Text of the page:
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Course outline and lesson plan for History
In this unit pupils will investigate various epidemics of infectious diseases that devastated the Scottish population in the 19th and 20th centuries.hey will examine the causes of these diseases, the impact on society and the solutions sought to eradicate them. This unit will focus on local examples and case studies.
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The account of an apprentice chimney sweep from Glasgow, which comes from the evidence given to an enquiry into his death
Dr John Sutherland was a physician and promoter of sanitary science. In 1848 he became an inspector under the first Board of Health for the city and conducted several special enquiries. His description of Glasgow demonstrates in detail why cholera spread so quickly after the outbreaks in 1832 and 1848. These are some extracts:
John Simon was the first Medical Officer of Health for the city of London. He was appointed in 1848 to deal with the threat of cholera and other public health issues. Below are some extracts from his annual reports. They highlight the main public health problems facing London in the 19th century and his suggestions as to how they might be tackled.
Dr Laura Kelly from the University of Strathclyde describes the struggles women have had in entering the medical preofession over the past 200 years.
Dr Linsey Robb from the University of Strathclyde explains how civilian casualties were transported and treated in Britain during the Second World War.
A line graph and bar chart depicting the population growth in Glasgow in the 19th century, in relation to the spread of infectious diseases.
Two graphs depicting the number of cholera cases reported in London and Scotland by November 1848.
World War II was a time when huge advances were made in medicine and these medical advances were a direct response to new weapons that had been developed between 1939 and 1945 and a natural advance in knowledge that would be expected as time progressed.
This website guides students through the medical problems created during the Second World War and the efforts that were made to overcome them, including the development of the antibiotic drug penicillin.
Article by Michael Mosley on the impact of warfare on the development of modern medicine. This focuses specifically on a hospital at Camp Bastion in Afghanistan, a unit at the forefront of the development of trauma surgery. A video depicts the work of the British and American surgeons who work here and their efforts to treat battle casualties.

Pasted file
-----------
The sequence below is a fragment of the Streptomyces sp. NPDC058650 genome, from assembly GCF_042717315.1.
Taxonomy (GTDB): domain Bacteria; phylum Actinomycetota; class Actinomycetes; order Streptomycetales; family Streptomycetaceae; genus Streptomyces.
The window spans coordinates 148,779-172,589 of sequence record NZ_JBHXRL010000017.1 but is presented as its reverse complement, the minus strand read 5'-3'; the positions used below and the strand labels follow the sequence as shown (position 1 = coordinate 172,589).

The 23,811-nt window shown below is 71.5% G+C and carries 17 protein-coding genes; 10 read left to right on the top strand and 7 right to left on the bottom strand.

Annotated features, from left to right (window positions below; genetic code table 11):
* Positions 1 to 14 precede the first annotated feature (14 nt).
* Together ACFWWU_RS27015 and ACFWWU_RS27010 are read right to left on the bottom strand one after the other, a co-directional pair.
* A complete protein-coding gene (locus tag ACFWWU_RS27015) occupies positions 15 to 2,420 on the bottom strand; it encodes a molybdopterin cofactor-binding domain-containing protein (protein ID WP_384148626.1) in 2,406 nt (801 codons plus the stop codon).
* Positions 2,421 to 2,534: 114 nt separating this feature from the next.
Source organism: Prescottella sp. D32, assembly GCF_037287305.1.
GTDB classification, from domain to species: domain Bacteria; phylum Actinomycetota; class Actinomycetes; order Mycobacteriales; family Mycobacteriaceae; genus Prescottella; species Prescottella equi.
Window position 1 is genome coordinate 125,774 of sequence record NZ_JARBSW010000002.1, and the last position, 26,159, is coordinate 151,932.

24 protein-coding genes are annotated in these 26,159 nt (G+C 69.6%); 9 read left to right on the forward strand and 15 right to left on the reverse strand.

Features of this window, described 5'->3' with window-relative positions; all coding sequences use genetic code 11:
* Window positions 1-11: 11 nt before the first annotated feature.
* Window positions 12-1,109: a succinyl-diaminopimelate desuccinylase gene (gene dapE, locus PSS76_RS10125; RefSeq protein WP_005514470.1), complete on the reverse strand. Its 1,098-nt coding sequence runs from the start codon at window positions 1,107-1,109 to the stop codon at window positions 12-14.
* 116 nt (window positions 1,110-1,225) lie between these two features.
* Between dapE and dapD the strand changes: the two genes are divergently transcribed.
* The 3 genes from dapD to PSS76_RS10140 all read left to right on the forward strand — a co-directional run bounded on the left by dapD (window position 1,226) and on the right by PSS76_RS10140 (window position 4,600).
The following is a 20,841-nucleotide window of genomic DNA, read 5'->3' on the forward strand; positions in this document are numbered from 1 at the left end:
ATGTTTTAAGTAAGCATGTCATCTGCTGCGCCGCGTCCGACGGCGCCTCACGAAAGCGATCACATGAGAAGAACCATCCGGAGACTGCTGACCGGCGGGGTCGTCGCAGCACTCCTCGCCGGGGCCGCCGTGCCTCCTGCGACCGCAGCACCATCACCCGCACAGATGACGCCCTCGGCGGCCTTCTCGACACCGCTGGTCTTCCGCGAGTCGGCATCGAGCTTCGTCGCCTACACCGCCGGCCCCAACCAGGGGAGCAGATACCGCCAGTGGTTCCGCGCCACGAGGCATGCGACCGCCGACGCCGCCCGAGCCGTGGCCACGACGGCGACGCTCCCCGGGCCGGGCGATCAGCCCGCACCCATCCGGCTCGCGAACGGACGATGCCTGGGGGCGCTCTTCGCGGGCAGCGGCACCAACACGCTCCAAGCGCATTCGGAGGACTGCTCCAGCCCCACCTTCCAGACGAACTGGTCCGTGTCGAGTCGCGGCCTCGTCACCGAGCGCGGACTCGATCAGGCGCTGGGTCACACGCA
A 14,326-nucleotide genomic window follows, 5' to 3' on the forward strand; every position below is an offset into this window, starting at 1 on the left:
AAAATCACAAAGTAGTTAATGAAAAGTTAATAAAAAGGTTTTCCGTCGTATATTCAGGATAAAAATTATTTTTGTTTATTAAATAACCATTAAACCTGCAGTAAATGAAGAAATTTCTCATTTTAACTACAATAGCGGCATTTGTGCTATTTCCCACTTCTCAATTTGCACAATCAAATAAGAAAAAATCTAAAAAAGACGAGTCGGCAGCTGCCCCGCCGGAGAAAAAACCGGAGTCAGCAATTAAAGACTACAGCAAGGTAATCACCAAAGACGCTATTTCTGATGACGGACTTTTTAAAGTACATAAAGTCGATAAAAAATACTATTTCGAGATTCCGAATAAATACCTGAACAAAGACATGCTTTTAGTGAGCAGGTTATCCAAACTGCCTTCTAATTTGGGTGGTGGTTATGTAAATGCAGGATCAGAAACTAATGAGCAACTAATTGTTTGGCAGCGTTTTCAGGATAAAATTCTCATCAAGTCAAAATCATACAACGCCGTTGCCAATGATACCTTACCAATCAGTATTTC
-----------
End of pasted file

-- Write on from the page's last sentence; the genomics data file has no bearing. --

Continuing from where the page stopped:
A website created by the Science Museum in London which introduces students to the major themes of war and medicine such as the role of docros and other medical professionals in wartime, efforts to combat contagious diseases among military populations, and the destruction caused by new types of weapons. The website also charts the development of medicine in warfare from the First Wolrd War to Vietnam.
A guide to the history of war and medicine created by the Wellcome Library, including videos, images and peronsal recollections.
The historian Mike Jay presents on the Cholera epidemic in London in 1854 and the work of John Snow on the Broad Street pump.
This film shows scenes of NHS services, including an operating theatre, dentist and x-ray. The narrator explains that since the beginning of the NHS in 1948, these services have been available to everyone in Britain.
Credit: Wellcome Library, London
The film reviews Scotland's various hospitals, part of the new National Health Service at the time. Three hospitals and their specialised departments are shown, and the narrator explains the new NHS system and the work it does.
Credit: Wellcome Library London
This BBC radio 4 programme explores the causes and effects of disease, particularly of cholera in 19th century Britain.
The Glasgow Story is a collection of material from some of Scotland's best writers, and illustrated with thousands of images from the collections of the city's world-famous libraries, museums and universities. The link to the following pages explores the impact on Glasgow of Irish immigration and its effects upon public health.
Website explaining the effect of industrialisation and urbanisation on health in Glasgow during the Victorian period. It highlights the cholera epidemics of 1832 and 1848 and the rise of public health as a response to the problem of disease.
The Glasgow Scavengers were employed by the Cleansing Department of the Police Commission to manage the streets of the city. This is an article from the North British Daily Mail, highlighting the work of of the Scavengers, published on 4 December 1869.
John Frederic Bateman was the engineer for the Loch Katrine water project. These are some extracts from a speech that he made to a meeting of engineers and scientists in Aberdeen in September 1859